Coaching and mentoring definitions – what’s the difference?

Coaching in its present form has been with us since the 1970s. Mentoring has been with us in one form or another since the time of the Greek empire. So why can many people still not explain the fundamental differences between these two skills? 

We’ll explore what are the obstacles to being clear on the distinction. Then we’ll offer some well explained definitions. Finally, we will think about the benefits of understanding these two approaches. 

Coaching and mentoring – definition problems 

#1 – the two terms are used interchangeably. Type into Google “coaching and..” – the sentence will be completed with the word “mentoring”. Qualifications are offering in combined coaching AND mentoringProfessionals often describe themselves as coach AND mentor.  

The terms are often used interchangeably, and this leads to confusion. It is true that there are plenty of skills that may exist in both the mentor and the coach (questions, listening, pausing, focussing on next steps). But there are also several skills that one role does that the other never does. 

Also, on Google you’ll find plenty of interpretations of the similarities and differences between the two roles. Plenty are accurate, and plenty more are way off base. Often the focus is on things like the length of sessions, duration of relationship or whether the two parties work for the same organisation. These have much less relevance than the behaviour and the competencies of the coach or mentor. 

#2 The practitioner wants to change horses mid-streamIf a practitioner describes themselves and coach and mentor, they may believe that it gives them more options. Perhaps they’ll get more clients if they can offer coaching AND mentoring. Perhaps they’ll have the opportunity to share some of their hard-earned wisdom. Perhaps they think that people buy coaching, but deep down want the advice of mentoring.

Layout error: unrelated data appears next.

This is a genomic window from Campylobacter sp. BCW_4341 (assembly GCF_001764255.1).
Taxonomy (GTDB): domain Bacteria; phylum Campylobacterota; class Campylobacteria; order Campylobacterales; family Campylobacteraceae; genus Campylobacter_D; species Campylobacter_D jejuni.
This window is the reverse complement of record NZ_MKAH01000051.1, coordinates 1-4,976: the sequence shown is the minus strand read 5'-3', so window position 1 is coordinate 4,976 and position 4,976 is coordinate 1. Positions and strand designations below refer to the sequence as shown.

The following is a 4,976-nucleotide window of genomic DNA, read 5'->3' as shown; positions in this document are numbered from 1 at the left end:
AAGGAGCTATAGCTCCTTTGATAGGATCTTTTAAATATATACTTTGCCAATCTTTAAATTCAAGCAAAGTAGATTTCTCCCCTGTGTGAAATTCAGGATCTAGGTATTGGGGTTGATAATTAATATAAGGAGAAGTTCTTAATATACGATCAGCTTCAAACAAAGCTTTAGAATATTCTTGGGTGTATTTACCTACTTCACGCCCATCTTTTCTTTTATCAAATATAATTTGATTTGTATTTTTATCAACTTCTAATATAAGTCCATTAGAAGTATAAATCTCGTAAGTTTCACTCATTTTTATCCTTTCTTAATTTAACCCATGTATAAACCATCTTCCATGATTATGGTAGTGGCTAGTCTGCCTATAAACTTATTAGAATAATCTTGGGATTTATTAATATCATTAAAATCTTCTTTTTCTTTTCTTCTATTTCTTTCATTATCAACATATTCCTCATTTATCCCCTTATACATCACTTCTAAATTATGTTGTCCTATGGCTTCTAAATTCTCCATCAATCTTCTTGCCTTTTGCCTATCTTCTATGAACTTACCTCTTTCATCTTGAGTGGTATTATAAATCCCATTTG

So, the myth perpetuates – that coaching, and mentoring are interchangeable, and that it’s fine to swap roles. This is something that I’ll be challenging
strongly later in the blog

Coaching AND mentoring – two clear definitions 

Coaching is a process where a skilled and trained coach supports another person to reflect on a personal or professional situation of their own choosing. The coachee will explore it deeply, identify obstacles to change, and finally to commit to some changes in actions or thinking. It can be a one-off session. But it has more power if there are several sessions with a range of topics all supporting an overarching goal. 

Mentoring may have elements of the reflective approach described above and may also have the topic being the choice of the mentee. How it differs from coaching is that the mentor is likely to be skilled in the topic of interest to the mentee (job role, technical skill, behavioural skill etc), and will almost always offer some advice or guidance. 

Both mentoring and coaching can be offered for high performers, as well as for people who are underachieving/hitting obstacles. 

The main differences, to be clear: 

  • Mentors need the subject knowledge and will offer advice. Coaches never do so.  
  • Mentors may have an agenda or set some goals. Coaches never do. 
  • Mentors may talk as much as the mentees during a session. Coaches never do.

Flexibility in the mentor’s role

We will write plenty about coaching skills in future blogs, so will use the rest of the space here to explore the mentor’s role. Unlike the coach, they have much more flexibility. Consider these areas: 

Collaborative/consultative. The mentor may be very collaborative, do a lot of listening, asking and drawing out from their mentee. Or they may take the opposite approach, and focus mostly on advice, tips and directing next steps. 

Agenda setting. The mentor may leave it to their mentee to set their own goals, levels of ambition and aspiration. Or they may choose to involve themselves in agenda setting, and suggest goals, based on their own experience of the job role, sector or industry. 

Role flexibility. The mentor may choose to play a number of roles during the mentoring relationship. As well as 121 sessions, they may support their mentee with preparation prior to a big event (chairing a meeting, presenting at a conference, job interview). They may attend events and offer feedback after them. They may invite the mentee to watch them at work. All of these enrich the mentoring relationship. 

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